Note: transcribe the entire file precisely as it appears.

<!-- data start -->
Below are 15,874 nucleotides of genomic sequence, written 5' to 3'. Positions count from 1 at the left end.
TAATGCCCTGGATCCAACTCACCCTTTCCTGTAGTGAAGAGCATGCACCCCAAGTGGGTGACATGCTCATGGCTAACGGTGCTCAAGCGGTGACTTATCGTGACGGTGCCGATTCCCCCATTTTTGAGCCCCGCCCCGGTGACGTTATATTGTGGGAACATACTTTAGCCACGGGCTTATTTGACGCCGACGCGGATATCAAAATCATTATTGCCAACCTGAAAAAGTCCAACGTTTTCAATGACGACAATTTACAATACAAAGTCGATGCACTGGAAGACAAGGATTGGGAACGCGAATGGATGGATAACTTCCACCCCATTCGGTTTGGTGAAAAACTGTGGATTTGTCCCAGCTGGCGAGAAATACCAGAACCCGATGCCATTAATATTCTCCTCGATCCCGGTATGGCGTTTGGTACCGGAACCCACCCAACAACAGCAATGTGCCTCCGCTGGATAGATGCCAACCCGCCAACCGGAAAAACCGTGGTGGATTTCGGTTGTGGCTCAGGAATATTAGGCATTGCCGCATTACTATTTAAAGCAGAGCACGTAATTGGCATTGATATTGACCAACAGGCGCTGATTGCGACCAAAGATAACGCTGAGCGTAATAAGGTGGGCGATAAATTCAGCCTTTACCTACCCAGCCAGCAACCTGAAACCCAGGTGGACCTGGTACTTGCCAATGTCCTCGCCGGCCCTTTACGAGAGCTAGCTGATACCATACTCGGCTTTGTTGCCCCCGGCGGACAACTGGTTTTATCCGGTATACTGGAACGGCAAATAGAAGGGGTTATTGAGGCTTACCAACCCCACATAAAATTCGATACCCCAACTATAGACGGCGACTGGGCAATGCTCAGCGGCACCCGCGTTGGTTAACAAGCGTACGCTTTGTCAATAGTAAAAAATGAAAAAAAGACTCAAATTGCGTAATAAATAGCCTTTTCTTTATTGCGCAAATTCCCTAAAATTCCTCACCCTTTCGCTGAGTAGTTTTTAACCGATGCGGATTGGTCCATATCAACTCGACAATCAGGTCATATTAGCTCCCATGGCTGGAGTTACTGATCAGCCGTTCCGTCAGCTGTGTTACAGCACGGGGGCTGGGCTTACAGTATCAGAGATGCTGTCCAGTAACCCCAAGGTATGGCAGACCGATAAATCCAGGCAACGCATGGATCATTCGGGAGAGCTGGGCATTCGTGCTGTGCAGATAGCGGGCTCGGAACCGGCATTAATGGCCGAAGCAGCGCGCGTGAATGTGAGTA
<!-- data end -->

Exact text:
Below are 15,874 nucleotides of genomic sequence, written 5' to 3'. Positions count from 1 at the left end.
TAATGCCCTGGATCCAACTCACCCTTTCCTGTAGTGAAGAGCATGCACCCCAAGTGGGTGACATGCTCATGGCTAACGGTGCTCAAGCGGTGACTTATCGTGACGGTGCCGATTCCCCCATTTTTGAGCCCCGCCCCGGTGACGTTATATTGTGGGAACATACTTTAGCCACGGGCTTATTTGACGCCGACGCGGATATCAAAATCATTATTGCCAACCTGAAAAAGTCCAACGTTTTCAATGACGACAATTTACAATACAAAGTCGATGCACTGGAAGACAAGGATTGGGAACGCGAATGGATGGATAACTTCCACCCCATTCGGTTTGGTGAAAAACTGTGGATTTGTCCCAGCTGGCGAGAAATACCAGAACCCGATGCCATTAATATTCTCCTCGATCCCGGTATGGCGTTTGGTACCGGAACCCACCCAACAACAGCAATGTGCCTCCGCTGGATAGATGCCAACCCGCCAACCGGAAAAACCGTGGTGGATTTCGGTTGTGGCTCAGGAATATTAGGCATTGCCGCATTACTATTTAAAGCAGAGCACGTAATTGGCATTGATATTGACCAACAGGCGCTGATTGCGACCAAAGATAACGCTGAGCGTAATAAGGTGGGCGATAAATTCAGCCTTTACCTACCCAGCCAGCAACCTGAAACCCAGGTGGACCTGGTACTTGCCAATGTCCTCGCCGGCCCTTTACGAGAGCTAGCTGATACCATACTCGGCTTTGTTGCCCCCGGCGGACAACTGGTTTTATCCGGTATACTGGAACGGCAAATAGAAGGGGTTATTGAGGCTTACCAACCCCACATAAAATTCGATACCCCAACTATAGACGGCGACTGGGCAATGCTCAGCGGCACCCGCGTTGGTTAACAAGCGTACGCTTTGTCAATAGTAAAAAATGAAAAAAAGACTCAAATTGCGTAATAAATAGCCTTTTCTTTATTGCGCAAATTCCCTAAAATTCCTCACCCTTTCGCTGAGTAGTTTTTAACCGATGCGGATTGGTCCATATCAACTCGACAATCAGGTCATATTAGCTCCCATGGCTGGAGTTACTGATCAGCCGTTCCGTCAGCTGTGTTACAGCACGGGGGCTGGGCTTACAGTATCAGAGATGCTGTCCAGTAACCCCAAGGTATGGCAGACCGATAAATCCAGGCAACGCATGGATCATTCGGGAGAGCTGGGCATTCGTGCTGTGCAGATAGCGGGCTCGGAACCGGCATTAATGGCCGAAGCAGCGCGCGTGAATGTGAGTA